Chuck E. Cheese’s, which markets itself as the place where a kid can be a kid, is ramping up its menu so it also can be a place where a parent can eat like an adult.
In April, the 585-unit division of Irving, Texas-based CEC Entertainment Inc., began offering thin-and-crispy-crust pizzas with fresh spinach and mushrooms or barbecued chicken, along with boneless chicken wings, ciabatta sandwiches, whole wheat wraps and a churros dessert.
And in October, the brand plans to launch its first limited-time offer, a Mac-Cheesy macaroni and cheese pizza.
Long recognized as much for its prosaic, child-friendly pepperoni-and-cheese pies as its signature mouse mascot, Chuck E. Cheese’s menu renovation that began in April is moving the cheese.
“We want people to give us a second look,” said Gregory Casale, a former fine-dining chef who now serves as CEC’s senior director of culinary innovation. “When people give us a second look, I think they will realize that our pizza is as good as other pizzas out there.”
Parent company CEC also owns Peter Piper Pizza.
Casale said CEC recently conducted a blind tasting with 413 people, and 57 percent of them preferred the Chuck E. Cheese’s thin and crispy pepperoni over a similar pie from delivery powerhouse Pizza Hut.
While the pepperoni is popular, Casale said, “I would say the Cali Alfredo has been the No. 1 favorite. Parents recognize the ingredients as being better than what they usually see.” It has fresh mushrooms and spinach, as well as chicken and sausage. “The whole wheat wraps, including a Chicken Caesar, also appeal to moms,” he said.
Casale said Chuck E. Cheese’s had never had limited items, but that is changing this fall. The first limited-time offer will be a macaroni and cheese pizza, called the Mac-Cheesy, in October. It will run through the end of the year and be followed by pretzel dippers, Casale said.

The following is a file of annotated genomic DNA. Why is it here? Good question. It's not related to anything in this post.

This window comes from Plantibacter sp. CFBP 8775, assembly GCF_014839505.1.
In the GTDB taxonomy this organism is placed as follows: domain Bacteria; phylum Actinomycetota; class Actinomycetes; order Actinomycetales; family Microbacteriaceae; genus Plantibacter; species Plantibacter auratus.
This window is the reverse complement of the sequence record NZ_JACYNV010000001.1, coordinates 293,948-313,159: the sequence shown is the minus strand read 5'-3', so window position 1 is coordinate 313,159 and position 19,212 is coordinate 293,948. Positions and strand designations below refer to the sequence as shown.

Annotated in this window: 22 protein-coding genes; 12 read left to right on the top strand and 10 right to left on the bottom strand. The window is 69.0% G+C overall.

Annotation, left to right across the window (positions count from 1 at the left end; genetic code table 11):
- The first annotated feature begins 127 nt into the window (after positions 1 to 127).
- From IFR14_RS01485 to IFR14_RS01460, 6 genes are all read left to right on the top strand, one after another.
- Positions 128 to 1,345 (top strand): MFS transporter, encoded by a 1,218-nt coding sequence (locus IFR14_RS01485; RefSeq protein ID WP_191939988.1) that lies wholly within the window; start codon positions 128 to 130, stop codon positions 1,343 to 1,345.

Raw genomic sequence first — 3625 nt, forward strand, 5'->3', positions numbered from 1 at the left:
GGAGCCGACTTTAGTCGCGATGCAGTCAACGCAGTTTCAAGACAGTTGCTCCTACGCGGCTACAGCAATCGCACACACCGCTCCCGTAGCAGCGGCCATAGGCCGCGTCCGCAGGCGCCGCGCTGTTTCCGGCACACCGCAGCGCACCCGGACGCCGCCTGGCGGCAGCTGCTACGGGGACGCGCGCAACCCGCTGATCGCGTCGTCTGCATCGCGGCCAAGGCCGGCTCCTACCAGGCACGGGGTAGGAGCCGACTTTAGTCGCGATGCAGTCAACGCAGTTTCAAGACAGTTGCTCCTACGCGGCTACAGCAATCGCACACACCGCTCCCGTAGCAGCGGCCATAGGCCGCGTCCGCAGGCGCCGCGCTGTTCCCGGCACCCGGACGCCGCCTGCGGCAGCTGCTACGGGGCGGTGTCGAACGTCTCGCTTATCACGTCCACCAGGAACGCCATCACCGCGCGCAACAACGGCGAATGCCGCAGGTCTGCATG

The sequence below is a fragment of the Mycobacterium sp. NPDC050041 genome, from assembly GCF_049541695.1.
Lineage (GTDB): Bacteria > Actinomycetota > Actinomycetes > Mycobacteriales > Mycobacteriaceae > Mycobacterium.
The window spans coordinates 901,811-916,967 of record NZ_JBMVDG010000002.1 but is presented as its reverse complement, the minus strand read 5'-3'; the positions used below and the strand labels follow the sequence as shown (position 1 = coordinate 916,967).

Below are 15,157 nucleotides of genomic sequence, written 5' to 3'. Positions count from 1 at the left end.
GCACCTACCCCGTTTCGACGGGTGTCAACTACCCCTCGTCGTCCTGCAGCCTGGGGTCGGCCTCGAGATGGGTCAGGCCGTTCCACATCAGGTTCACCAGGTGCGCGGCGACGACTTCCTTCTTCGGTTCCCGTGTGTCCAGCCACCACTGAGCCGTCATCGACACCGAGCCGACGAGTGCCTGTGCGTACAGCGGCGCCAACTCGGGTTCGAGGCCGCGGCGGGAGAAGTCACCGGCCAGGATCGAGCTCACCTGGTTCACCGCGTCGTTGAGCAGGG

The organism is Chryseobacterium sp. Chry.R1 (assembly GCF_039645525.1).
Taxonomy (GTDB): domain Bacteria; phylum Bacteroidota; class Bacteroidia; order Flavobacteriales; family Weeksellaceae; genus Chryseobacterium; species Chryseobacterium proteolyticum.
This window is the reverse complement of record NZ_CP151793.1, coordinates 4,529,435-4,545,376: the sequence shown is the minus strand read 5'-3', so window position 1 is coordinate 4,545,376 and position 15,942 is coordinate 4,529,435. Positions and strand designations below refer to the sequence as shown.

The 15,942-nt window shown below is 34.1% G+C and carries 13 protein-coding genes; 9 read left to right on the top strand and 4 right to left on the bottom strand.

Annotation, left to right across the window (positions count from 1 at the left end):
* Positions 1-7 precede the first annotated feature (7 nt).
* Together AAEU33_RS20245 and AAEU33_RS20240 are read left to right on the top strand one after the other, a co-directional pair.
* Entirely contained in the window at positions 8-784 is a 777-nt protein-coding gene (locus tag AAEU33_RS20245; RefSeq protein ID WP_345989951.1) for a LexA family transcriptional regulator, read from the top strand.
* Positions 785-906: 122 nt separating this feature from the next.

“Although that sounds kid-centric, we all have a little bit of kid inside of us," he said. "I want the LTOs to be family friendly. The Mac-Cheesy is right up that alley. It will also offer parents something new and exciting on a regular basis.”
Thin and crispy crusts, which use the traditional Chuck E. Cheese’s dough stretched by hand onto a rectangular mesh baking screen, are a platform to which any pizza toppings can be added, Casale said.
“Millennial parents have been preened on brands like Panera and those higher-quality restaurants,” Casale said. “They also want what they want when they want it.”
Chuck E. Cheese’s has also added coffee to its units, and in some in-store tests offers specialty coffee drinks like latte and cappuccino. “The numbers on that look really, really good,” Casale said.
“The only pizza not made fresh in our stores is the gluten-free,” said Alexis Linn, CEC’s public relations manager. Chuck E. Cheese’s rolled out gluten-free pizzas in 2012.
Chuck E. Cheese’s has also rolled out a new tagline: “We’re not playing games with your food anymore.”
The menu renovation has roots in Casale’s background in fine dining. He opened Gregory’s Grill in Scottsdale, Ariz., in 1997, and followed it with Gregory’s World Bistro, open from 2001 to 2004.
He then joined Paradise Bakery & Café, part of Panera Bread Co., and in 2011 became director of culinary development for Phoenix-based Peter Piper Pizza. CEC acquired the 147-unit Peter Piper chain last October, and Casale moved to CEC headquarters this year.
CEC Entertainment, which is owned by private-equity firm Apollo Global Management LLC, operates and franchises 585 Chuck E. Cheese’s stores and 140 Peter Piper Pizza units. It has locations in 47 states and 11 other countries and territories.
“If there is one take-away,” Casale said, “it’s that Chuck E. Cheese’s is back.”